Chesterton Tribune



CHS Speech and Debate team does well in virtual national competition

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Although Chesterton High School has competed at the National Speech and Debate Association’s end of the year National Tournament for each of the last 40 consecutive years, the team had little way of knowing how this year’s offering would turn out. That is because the National Tournament, originally due to be held in Albuquerque, was shifted to a virtual tournament held over the past six days.

Competitors for CHS qualified for the tournament via the normal district competition series. While some Chesterton students opted out of the experience, the tournament fielded its typical entry numbers continuing its tradition as the largest academic competition in the world. Featuring 1,332 schools and over 5,000 entries, this year’s tournament set a record for attendance at the culminating event.

Chesterton captured a ‘School of Honor’ award for its speech portion of the program, signifying a top 40 placing.

The team was led in points by junior Lily Roberts who advanced into the second set of break rounds. Advancement to that quarterfinal round put Roberts in the top 30 in the nation in her event of Program of Oral Interp (POI). For the event of POI, students weave together different pieces of literature in the genres of prose, poetry, and dramatic literature to create a themed ten-minute performance of their own. Roberts’ POI utilized the theme of abuse to tell its story.

Anna Sanders, a junior, qualified for the octafinal, or top 60, round with her Original Oratory titled ‘Cut it Out.’ Her ten-minute speech that she wrote and researched is about society’s tendency to take shortcuts.

Anekah Fish, a senior, made the cut for the top 60 in Dramatic Interpretation. Like Roberts event, Fish had to interpret an authors’ work and condense the piece down to a ten-minute cutting. Fish utilized Gail Giles’ ‘Girls like us’ for her performance.

Sophomore, Dylan Leavitt also advanced to the top 60 in Humorous Interpretation performing a cutting from the parody piece of ‘Mary Choppins,’ by Frank Joseph.

Seniors Grace Whah and Emily Krygoske were the lone debate entry to qualify for the elimination portion of the tournament. Accumulating a 9-3 record in the preliminary rounds, Whah and Krygoske were narrowly defeated by 2-1 decisions from the judging panels in their seventh and eight rounds. The process for the speech and debate events were different at this tournament. Debate was held synchronously as students and judges logged into designated web-based classroom to hold their debates in real time. The speech side of the competition was held asynchronously, as students had to upload a performance that was then viewed in real time by judges at the tournament. By qualifying for round eight, Whah and Krygoske debated for more than 10 hours over the last week.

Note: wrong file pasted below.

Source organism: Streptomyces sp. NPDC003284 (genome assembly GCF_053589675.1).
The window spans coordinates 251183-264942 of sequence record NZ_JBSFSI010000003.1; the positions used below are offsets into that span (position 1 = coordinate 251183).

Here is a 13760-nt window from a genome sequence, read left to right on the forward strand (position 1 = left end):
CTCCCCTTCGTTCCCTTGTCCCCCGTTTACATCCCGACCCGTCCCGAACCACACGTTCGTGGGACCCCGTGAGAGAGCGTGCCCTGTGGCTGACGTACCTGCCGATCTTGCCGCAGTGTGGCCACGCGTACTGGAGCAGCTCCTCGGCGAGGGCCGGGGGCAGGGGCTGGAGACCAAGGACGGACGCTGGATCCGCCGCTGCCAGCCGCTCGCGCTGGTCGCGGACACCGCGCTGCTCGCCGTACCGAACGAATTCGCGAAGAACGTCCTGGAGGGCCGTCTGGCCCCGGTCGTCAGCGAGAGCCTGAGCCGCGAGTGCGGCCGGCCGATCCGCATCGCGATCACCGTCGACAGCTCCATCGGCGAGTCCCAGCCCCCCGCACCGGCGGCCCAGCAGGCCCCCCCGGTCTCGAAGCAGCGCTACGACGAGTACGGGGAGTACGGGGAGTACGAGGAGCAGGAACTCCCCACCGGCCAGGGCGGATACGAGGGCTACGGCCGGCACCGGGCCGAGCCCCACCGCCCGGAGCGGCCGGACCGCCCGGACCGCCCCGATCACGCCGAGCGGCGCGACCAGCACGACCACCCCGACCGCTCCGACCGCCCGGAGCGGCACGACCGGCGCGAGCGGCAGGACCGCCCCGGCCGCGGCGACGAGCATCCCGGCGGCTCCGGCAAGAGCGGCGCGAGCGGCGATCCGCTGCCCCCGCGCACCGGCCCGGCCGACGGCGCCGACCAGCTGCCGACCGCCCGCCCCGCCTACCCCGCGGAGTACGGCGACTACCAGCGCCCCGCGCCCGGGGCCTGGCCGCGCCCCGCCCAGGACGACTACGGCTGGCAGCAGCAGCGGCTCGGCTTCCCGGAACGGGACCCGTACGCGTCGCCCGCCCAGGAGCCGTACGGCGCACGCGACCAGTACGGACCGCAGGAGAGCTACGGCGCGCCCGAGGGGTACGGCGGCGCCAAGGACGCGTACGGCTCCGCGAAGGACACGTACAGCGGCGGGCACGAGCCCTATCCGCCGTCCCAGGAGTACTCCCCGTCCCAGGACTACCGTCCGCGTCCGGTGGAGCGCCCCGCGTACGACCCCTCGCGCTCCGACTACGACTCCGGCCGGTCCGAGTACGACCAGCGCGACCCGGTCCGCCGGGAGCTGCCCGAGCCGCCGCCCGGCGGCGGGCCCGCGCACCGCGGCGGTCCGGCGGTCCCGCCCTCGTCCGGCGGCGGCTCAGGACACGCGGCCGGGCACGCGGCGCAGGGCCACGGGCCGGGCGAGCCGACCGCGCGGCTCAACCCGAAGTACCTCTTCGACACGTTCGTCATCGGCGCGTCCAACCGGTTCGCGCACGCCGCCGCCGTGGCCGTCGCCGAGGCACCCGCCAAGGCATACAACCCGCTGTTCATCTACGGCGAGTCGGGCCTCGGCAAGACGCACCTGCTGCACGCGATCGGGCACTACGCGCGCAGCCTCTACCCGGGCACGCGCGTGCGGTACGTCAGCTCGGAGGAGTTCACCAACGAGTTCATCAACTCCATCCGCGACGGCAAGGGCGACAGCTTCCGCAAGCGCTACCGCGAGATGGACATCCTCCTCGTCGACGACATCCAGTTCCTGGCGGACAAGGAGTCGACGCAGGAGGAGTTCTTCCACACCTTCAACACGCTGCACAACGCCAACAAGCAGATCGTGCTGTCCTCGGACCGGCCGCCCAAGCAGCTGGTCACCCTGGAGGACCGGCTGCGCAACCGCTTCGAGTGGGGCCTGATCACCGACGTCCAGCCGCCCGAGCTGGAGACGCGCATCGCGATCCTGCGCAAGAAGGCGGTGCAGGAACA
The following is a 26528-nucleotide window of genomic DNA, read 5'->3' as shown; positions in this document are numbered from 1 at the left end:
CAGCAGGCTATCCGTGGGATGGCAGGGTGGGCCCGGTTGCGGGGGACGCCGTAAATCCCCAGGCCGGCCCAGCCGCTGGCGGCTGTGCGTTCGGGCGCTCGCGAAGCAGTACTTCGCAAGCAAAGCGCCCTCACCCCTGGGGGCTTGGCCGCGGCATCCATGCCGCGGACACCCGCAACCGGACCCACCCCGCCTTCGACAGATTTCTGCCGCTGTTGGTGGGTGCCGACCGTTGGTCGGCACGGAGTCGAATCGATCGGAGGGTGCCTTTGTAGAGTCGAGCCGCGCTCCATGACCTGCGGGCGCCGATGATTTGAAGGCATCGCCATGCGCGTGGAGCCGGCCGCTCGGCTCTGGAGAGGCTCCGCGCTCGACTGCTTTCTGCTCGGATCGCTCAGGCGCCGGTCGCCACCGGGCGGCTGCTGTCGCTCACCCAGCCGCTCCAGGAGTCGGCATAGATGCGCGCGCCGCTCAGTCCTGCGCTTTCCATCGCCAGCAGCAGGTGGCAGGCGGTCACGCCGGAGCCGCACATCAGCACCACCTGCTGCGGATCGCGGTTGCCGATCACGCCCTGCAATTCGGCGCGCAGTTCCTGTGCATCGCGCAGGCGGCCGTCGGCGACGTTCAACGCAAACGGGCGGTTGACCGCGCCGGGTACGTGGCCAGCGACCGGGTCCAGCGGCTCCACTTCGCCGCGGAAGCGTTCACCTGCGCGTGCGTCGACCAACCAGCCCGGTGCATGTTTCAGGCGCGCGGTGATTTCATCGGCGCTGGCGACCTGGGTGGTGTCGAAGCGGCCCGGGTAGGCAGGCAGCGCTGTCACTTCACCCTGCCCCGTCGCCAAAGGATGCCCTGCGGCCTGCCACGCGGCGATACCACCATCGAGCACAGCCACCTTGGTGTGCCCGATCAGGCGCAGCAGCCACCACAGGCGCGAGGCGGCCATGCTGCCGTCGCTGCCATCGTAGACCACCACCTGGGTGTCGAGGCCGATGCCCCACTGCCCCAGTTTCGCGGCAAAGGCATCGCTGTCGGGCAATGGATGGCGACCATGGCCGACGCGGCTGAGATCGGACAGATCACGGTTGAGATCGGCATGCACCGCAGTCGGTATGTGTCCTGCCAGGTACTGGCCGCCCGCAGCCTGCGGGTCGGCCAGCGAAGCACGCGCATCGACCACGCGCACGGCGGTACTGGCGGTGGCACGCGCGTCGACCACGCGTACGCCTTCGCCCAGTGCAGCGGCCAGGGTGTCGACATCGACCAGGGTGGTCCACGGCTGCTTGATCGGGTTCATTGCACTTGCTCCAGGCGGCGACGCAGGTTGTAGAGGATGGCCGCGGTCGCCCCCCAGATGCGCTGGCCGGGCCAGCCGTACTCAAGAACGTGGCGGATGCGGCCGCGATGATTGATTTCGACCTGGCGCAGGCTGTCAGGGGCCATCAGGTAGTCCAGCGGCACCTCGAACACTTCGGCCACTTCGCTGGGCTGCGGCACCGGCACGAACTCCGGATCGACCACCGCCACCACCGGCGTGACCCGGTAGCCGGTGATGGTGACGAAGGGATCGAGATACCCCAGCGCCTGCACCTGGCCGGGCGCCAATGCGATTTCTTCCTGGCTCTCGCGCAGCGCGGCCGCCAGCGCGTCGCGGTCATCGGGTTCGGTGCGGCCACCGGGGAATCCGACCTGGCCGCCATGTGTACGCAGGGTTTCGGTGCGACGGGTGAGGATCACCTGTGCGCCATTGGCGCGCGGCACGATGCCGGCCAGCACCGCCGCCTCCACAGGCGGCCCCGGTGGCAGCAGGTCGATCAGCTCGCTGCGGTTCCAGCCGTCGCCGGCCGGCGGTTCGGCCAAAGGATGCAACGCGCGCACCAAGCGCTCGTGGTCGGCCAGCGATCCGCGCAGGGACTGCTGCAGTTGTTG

If eliminated by a certain point in the tournament, students can choose to compete in a secondary and a third event. Although they do not count for the team portion of awards, these events still begin with between 300 and 1,000 students vying for the national title. Dylan Leavitt made the most of his opportunity and advanced to the semifinal round in both events of Prose and Poetry. Officially, he finished 10th in the nation in Prose and in 11th place in Poetry. Anekah Fish advanced to the Octafinal round in Prose, while Mark Jewison advanced to round 7 in Extemporaneous Debate, a distinction that put him somewhere in the top 63 for the tournament. Jewison, a sophomore, was also able to qualify for the Octafinal round of Prepared Prompt speaking.

The Speech team is jointly coached by Eric Schaefer, Dakota McCoy, Kathy Hadley, Jacob Lukach, and Karly Carden. The Debate team is coached by Joshua Coots, Tim Young, and Chris Lowery.

Also qualifying and competing at the tournament were team members Bella Auricchio (Lincoln-Douglas debate), Ethan Dibble (Policy debate), Ryan Donovan (Policy debate), Nicholas Hanson (Extemporaneous speaking), Savannah Hutchinson (Congressional debate), Alexis Ioannidis (Public Forum debate), Nathan Mullin (Humorous Interp), Sidney Pittman (Public Forum debate), Ian Quinn (Informative speaking), Hamza Sahli (Extemporaneous speaking), and Mattea Sklut (Extemporaneous speaking). The coaching staff was assisted by alumni who served as judges throughout the week. Alex Bishop, Nick Peterson, Jami Spiegel, Brad Gluszewski, Tyler Fabbri, Jim Vincent, and Joel Cavallo.

Jim Cavallo named

to National Hall of Fame

It was a special week for Joel Cavallo, whose father Jim was inducted into the National Hall of Fame during the tournament. Jim Cavallo coached and taught at Chesterton High School for over 40 years and still owns the Indiana records for most team state titles and individual titles in Policy debate.

Cavallo joins former CHS coaches Joe Wycoff and Robert Kelly as coaches who have attained National Hall of Fame membership.


Posted 6/22/2020





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